As boxing fans, we want to see the best fight the best, every single time. But the business does not work that way. As professional prizefighters have every right to treat their careers as a business.
Not only is it a business, but it is a dangerous one. Careers are short. Even a payday that looks big on paper can get chomped down by expenses. The risks, of course, are enormous. Indeed, it is no exaggeration to state that prizefighters risk everything.
So there are very good reasons that fights sometimes go unmade. Sometimes these reasons are complicated, grounded in the intricacies of the business.
But sometimes they are simple. Sometimes a one fighter simply avoids another because he knows he has little chance to defeat him, and he is not willing to risk his health for less than enough to take care of himself and his family for life.
That is hardly an unreasonable position for a fighter to take. But at a certain point, this sort of caution can backfire. A prizefighter who is reckoned over-cautious can eventually find it difficult to earn any sort of payday at all.
Gennady Golovkin has been the most avoided fighter of the past five years. The only fighter to show any real interest in facing the Kazakhstan native has been Andre Ward, a pound-for-pound star now getting set to compete two full weight classes above Golovkin’s 160-pound, middleweight limit.
A lot of fans have naturally wanted to see GGG paired with Saul Alvarez, especially since Alvarez captured the lineal middleweight title from Miguel Cotto last year. But Alvarez has shown no sign of wanting anything to do with GGG.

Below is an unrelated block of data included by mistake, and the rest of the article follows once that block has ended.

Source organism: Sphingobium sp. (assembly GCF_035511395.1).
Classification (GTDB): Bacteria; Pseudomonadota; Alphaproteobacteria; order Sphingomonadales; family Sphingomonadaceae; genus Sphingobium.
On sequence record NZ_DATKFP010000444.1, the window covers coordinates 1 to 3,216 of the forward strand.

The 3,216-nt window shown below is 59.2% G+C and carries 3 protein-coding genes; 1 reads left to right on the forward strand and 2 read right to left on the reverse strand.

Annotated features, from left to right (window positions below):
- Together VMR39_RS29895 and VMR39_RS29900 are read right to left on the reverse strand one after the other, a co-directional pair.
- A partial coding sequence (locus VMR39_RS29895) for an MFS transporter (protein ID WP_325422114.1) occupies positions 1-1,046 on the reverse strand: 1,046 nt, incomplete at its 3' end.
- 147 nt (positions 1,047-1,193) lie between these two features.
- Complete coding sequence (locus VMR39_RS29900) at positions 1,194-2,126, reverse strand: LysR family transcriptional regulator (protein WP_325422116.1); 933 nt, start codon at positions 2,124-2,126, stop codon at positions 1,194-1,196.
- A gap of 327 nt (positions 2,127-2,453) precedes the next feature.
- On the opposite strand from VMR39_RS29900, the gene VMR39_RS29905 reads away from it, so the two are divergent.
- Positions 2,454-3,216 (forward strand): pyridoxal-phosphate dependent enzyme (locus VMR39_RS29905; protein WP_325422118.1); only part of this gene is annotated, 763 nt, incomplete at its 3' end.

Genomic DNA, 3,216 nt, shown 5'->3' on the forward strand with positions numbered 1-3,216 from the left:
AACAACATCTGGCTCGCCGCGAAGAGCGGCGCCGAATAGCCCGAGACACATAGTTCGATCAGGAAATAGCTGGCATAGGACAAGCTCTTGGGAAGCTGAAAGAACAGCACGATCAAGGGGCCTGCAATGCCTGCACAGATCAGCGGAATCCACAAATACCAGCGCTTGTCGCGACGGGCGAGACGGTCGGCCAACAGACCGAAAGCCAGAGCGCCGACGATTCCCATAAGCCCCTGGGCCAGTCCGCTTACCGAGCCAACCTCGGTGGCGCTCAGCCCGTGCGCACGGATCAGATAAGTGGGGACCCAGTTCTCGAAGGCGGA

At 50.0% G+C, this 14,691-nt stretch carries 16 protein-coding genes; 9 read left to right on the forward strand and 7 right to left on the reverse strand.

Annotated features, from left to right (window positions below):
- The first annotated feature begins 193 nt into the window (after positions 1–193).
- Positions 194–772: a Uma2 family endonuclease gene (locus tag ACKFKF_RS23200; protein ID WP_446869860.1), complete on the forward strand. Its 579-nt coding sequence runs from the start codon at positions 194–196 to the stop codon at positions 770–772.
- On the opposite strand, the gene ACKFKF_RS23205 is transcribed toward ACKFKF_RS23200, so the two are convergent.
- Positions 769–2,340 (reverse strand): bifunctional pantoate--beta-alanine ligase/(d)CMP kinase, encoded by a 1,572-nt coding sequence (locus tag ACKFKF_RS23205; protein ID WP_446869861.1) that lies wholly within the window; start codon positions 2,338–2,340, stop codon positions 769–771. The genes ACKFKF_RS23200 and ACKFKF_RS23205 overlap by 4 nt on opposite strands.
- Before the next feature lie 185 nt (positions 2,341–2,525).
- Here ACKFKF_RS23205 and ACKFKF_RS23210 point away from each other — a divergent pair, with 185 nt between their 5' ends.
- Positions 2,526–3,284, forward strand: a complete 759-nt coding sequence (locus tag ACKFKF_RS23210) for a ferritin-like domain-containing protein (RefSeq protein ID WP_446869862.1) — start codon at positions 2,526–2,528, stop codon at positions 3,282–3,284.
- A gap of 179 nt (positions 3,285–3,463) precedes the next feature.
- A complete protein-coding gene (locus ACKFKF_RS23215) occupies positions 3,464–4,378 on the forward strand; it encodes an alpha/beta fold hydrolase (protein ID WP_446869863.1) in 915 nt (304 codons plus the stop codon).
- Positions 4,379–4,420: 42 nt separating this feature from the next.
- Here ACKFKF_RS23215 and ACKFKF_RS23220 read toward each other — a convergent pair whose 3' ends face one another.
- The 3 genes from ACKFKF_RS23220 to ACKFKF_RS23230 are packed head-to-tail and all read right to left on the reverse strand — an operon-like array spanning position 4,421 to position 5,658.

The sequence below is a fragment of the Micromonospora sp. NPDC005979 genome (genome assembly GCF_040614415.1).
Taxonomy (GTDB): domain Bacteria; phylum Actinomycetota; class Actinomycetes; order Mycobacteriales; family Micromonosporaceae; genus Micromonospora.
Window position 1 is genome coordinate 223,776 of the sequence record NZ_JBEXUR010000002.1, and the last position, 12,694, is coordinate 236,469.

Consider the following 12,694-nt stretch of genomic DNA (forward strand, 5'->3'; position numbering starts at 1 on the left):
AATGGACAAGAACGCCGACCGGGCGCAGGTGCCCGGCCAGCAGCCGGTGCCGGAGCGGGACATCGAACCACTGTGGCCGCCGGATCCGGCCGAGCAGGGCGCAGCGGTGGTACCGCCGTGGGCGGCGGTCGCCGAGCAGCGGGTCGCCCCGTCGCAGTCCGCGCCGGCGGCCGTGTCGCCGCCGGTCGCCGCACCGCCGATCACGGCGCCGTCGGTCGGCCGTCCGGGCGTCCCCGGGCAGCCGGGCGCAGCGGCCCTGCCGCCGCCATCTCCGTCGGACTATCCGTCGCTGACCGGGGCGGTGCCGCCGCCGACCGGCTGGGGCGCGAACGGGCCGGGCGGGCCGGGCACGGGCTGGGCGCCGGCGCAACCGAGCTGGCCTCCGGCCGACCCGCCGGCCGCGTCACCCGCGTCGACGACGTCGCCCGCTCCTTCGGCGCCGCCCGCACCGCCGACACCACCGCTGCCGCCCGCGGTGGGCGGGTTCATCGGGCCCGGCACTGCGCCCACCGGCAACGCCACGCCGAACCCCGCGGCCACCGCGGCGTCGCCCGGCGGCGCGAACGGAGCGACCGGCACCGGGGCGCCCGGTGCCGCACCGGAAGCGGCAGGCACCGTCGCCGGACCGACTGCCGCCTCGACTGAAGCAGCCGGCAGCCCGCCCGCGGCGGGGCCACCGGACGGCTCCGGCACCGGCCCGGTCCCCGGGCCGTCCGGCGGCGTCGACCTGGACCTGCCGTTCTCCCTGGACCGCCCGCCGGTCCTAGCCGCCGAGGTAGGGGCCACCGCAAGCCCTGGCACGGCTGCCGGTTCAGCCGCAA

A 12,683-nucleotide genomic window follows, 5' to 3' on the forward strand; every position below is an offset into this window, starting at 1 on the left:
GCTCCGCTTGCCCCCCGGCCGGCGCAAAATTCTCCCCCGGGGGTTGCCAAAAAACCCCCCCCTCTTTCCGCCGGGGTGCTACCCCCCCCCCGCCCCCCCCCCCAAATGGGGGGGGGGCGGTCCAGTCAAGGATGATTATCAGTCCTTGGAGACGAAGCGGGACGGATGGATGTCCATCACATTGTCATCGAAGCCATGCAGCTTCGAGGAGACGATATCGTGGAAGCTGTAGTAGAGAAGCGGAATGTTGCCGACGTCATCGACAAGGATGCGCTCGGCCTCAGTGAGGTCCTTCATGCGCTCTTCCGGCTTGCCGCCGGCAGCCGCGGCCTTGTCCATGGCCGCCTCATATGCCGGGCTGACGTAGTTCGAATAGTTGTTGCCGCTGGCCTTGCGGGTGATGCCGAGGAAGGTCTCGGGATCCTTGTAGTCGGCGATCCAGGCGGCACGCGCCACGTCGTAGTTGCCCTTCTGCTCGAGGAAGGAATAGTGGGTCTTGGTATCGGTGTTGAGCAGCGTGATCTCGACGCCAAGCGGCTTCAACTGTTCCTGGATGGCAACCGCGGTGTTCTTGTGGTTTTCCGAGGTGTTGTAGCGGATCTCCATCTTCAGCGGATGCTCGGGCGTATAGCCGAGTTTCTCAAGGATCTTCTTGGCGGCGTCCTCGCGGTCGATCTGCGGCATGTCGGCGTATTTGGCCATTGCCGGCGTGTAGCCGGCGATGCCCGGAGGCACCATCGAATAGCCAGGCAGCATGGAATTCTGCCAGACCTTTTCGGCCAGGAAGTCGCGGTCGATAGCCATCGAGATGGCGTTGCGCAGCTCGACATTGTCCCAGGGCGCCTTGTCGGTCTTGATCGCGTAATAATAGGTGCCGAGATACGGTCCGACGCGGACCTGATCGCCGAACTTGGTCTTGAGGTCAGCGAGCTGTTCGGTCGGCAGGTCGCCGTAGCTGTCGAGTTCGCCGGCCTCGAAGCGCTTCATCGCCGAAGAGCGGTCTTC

For serious boxing fans, the real interesting fight for Golovkin has been Daniel Jacobs. Jacobs knocked out Peter Quillin in sensational fashion last year. After Golokvin stopped Kell Brook this year, the WBA ordered a mandatory fight between Jacobs and Golovkin.
It should take place this December. Jacobs and his team held out for a better purse split than the customary 75-25. They did not get it.
It will still be the best possible payday Jacobs can get right now. And the upside for defeating Golovkin is that Jacob would become one of the sport’s new major stars. The risk of fighting Golovkin is substantial for any 160-pound man. But the potential reward is also enormous.
But Jacob would have to win the fight, to claim that reward. It is beginning to look like he might doubt his chances. After the drawn-out purse bid was settled, the fight has ow been pushed back to next year, since December 10 has been viewed as too soon for an adequate training camp for Jacobs.
It is tough to buy this as a credible excuse. Golovkin has been the monster of the division for a few years now. There is no excuse for any fighter not preparing for him well in advance of a date finally getting set.
Jacobs is clearly the No. 2 man in the division, behind Golovkin. But if he is not willing to face the No. 1 man, his own status is ultimately meaningless.